PETERHOF, Introduction

Audio File length: 2.32
English / USA Language: English / USA

Hi, my name’s Rick, and I’m your personal guide. Along with MyWoWo, I’d like to welcome you to one of the Wonders of the World: Peterhof, the summer residence of Peter the Great.

Peterhof - German for "the court of Peter” - is known as the Russian Versailles, and is the most beautiful palace ever built in the country.

Shortly after founding St. Petersburg, Peter the Great planned to build a country residence, but had to postpone its construction as a result of the Great Northern War, decisive for imposing Russian supremacy over the Baltic Sea.

During the war, Peter took up residence in a modest dwelling near what is today the Peterhof Palace, to oversee the construction of the fortifications in Kronshtadt, on the island of Kotlin. Together with his wife Catherine, he chose this location to build the country residence he so desired.

Following Russia's victory over the Swedish in 1714, the tsar began to bring together a group of architects, engineers, gardeners and artists to create his palace. Peter himself had already made a sketch of a centrally located palace, surrounded by a large park dotted with numerous fountains, statues and waterfalls, and following his visit to Versailles in 1717, these plans became even more lavish.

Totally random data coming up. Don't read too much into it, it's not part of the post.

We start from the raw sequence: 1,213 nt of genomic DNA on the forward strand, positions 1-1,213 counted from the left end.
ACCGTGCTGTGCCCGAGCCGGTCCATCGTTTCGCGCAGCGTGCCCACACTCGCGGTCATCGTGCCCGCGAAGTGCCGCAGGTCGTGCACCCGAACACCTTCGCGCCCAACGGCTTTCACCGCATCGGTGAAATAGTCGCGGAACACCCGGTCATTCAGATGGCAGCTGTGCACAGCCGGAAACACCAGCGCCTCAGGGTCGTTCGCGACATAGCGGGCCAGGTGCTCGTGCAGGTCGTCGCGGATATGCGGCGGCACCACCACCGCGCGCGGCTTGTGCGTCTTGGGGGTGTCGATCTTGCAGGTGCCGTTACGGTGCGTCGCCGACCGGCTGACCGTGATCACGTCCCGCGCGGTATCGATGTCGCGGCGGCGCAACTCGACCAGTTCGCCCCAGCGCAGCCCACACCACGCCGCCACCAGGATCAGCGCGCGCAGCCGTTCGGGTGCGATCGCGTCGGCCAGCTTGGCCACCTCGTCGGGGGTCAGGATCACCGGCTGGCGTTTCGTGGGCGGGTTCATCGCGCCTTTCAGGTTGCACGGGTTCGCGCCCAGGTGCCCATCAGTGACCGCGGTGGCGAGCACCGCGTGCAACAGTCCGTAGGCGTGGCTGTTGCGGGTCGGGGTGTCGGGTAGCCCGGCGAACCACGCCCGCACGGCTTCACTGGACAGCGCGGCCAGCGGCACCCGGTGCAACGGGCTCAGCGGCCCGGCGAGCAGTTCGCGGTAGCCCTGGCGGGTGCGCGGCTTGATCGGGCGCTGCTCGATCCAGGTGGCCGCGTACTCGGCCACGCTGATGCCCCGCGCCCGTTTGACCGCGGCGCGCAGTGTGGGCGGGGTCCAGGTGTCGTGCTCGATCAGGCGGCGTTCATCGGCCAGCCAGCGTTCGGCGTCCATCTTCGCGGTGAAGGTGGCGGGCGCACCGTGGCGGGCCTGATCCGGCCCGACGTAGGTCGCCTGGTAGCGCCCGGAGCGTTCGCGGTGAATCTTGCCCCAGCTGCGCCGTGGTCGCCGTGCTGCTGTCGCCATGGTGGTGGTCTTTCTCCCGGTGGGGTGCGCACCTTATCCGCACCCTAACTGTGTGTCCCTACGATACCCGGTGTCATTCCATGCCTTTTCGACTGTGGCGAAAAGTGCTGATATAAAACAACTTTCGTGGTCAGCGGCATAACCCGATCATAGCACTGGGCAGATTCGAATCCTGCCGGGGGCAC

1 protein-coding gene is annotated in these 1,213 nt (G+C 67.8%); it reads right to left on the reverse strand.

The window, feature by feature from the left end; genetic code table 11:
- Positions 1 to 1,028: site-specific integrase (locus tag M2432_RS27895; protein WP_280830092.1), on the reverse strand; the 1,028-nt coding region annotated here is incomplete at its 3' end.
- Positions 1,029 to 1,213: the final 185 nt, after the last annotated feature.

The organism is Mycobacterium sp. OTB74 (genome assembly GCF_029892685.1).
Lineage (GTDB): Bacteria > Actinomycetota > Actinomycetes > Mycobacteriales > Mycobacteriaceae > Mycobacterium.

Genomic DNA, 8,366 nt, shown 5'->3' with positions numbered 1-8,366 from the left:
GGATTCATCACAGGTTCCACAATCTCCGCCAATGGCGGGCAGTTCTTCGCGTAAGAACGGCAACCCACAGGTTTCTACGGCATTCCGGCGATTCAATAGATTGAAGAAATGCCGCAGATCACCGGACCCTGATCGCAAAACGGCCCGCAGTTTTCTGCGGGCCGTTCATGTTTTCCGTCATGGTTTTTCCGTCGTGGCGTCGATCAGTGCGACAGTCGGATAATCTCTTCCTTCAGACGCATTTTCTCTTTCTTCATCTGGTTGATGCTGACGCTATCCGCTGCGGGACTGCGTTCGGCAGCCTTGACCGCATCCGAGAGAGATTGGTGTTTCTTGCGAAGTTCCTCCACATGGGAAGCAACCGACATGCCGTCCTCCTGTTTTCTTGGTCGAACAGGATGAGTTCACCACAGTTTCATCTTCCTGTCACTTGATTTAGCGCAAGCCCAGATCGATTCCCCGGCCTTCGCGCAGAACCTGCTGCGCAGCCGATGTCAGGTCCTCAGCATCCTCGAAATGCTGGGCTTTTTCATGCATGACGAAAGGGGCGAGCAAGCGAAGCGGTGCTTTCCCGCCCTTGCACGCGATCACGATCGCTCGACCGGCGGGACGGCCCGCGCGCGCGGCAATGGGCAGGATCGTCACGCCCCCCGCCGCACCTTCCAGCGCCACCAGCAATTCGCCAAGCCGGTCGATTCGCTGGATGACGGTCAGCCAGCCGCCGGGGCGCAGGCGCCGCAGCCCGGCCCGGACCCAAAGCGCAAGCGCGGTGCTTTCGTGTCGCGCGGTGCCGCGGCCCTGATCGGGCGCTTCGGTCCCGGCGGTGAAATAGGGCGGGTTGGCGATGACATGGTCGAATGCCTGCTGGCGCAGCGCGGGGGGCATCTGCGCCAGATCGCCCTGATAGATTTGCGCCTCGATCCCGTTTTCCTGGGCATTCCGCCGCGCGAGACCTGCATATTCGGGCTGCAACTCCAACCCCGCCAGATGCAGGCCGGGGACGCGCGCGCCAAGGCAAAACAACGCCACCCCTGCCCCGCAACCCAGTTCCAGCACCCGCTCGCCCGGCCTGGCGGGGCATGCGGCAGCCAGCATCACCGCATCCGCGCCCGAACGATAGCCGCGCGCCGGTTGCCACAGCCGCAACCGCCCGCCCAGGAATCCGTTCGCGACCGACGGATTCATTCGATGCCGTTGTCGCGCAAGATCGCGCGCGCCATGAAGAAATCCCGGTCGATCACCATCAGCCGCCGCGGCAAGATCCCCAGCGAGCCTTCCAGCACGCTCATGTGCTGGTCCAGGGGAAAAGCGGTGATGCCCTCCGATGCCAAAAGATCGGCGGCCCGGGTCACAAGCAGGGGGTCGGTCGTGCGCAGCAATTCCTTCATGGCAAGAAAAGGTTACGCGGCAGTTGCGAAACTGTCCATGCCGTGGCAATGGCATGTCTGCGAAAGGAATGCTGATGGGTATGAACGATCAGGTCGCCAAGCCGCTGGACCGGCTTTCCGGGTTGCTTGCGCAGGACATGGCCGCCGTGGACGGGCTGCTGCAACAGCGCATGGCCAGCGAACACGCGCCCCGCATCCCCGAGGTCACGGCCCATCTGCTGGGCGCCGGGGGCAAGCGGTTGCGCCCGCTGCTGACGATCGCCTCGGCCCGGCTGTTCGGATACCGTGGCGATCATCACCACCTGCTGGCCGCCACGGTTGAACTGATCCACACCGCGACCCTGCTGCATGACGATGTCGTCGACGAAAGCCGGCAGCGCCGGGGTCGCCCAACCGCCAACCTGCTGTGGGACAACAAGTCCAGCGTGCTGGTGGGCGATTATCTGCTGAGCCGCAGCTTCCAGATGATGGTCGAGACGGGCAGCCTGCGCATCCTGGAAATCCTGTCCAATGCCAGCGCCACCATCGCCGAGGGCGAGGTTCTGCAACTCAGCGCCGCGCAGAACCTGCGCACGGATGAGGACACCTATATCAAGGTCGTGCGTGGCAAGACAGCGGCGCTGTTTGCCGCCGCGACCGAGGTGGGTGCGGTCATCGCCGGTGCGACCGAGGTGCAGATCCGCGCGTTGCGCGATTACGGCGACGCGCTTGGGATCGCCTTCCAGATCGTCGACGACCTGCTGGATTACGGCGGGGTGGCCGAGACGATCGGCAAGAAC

Thousands of workers, including soldiers and serfs, were employed in the construction, so that the park and the palaces could be built quickly, using building materials, decorations and plants that came mainly from Western Europe.

The main building was first completed in 1721, and two years later, on 14 August 1723, Peterhof was officially opened.

After Peter’s death, all the tsars in power until the end of the 19th century contributed to the expansion of the palace, which today occupies an area of about 607,000 square meters. The greatest contribution, however, was made by Peter’s daughter, Elizabeth, who enlarged the Grand Palace between 1745 and 1755, and also had a magnificent waterfall created at the entrance.

 

 

An interesting fact: During the Second World War, Peterhof was occupied by German soldiers for three years. Fortunately, more than 8,000 objects were saved, including furniture, works of art and some 50 statues, while the complex itself was partially destroyed by bombing raids and required restoration work lasting more than sixty years.

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